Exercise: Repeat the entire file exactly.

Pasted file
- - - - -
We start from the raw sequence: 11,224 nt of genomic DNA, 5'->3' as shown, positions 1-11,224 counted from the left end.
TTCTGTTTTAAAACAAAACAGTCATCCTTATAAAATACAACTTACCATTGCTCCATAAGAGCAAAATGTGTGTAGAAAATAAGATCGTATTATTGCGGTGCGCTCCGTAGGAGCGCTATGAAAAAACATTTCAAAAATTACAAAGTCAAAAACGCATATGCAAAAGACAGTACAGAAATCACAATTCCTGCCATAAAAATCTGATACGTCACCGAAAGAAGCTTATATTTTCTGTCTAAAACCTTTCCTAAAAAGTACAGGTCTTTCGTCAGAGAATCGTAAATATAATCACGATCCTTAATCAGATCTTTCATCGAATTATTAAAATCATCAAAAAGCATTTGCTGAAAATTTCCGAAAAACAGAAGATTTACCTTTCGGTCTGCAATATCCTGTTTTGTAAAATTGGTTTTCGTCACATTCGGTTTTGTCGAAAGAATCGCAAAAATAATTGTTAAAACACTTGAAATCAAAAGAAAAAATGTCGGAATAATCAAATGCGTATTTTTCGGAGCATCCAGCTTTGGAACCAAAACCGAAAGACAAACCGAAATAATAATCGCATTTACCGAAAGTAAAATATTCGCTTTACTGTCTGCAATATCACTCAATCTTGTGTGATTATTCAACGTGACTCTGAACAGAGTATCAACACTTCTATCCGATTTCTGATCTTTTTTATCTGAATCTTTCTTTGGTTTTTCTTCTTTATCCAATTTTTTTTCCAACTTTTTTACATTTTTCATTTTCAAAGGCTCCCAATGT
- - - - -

We start from the raw sequence: 11,224 nt of genomic DNA, 5'->3' as shown, positions 1-11,224 counted from the left end.
TTCTGTTTTAAAACAAAACAGTCATCCTTATAAAATACAACTTACCATTGCTCCATAAGAGCAAAATGTGTGTAGAAAATAAGATCGTATTATTGCGGTGCGCTCCGTAGGAGCGCTATGAAAAAACATTTCAAAAATTACAAAGTCAAAAACGCATATGCAAAAGACAGTACAGAAATCACAATTCCTGCCATAAAAATCTGATACGTCACCGAAAGAAGCTTATATTTTCTGTCTAAAACCTTTCCTAAAAAGTACAGGTCTTTCGTCAGAGAATCGTAAATATAATCACGATCCTTAATCAGATCTTTCATCGAATTATTAAAATCATCAAAAAGCATTTGCTGAAAATTTCCGAAAAACAGAAGATTTACCTTTCGGTCTGCAATATCCTGTTTTGTAAAATTGGTTTTCGTCACATTCGGTTTTGTCGAAAGAATCGCAAAAATAATTGTTAAAACACTTGAAATCAAAAGAAAAAATGTCGGAATAATCAAATGCGTATTTTTCGGAGCATCCAGCTTTGGAACCAAAACCGAAAGACAAACCGAAATAATAATCGCATTTACCGAAAGTAAAATATTCGCTTTACTGTCTGCAATATCACTCAATCTTGTGTGATTATTCAACGTGACTCTGAACAGAGTATCAACACTTCTATCCGATTTCTGATCTTTTTTATCTGAATCTTTCTTTGGTTTTTCTTCTTTATCCAATTTTTTTTCCAACTTTTTTACATTTTTCATTTTCAAAGGCTCCCAATGT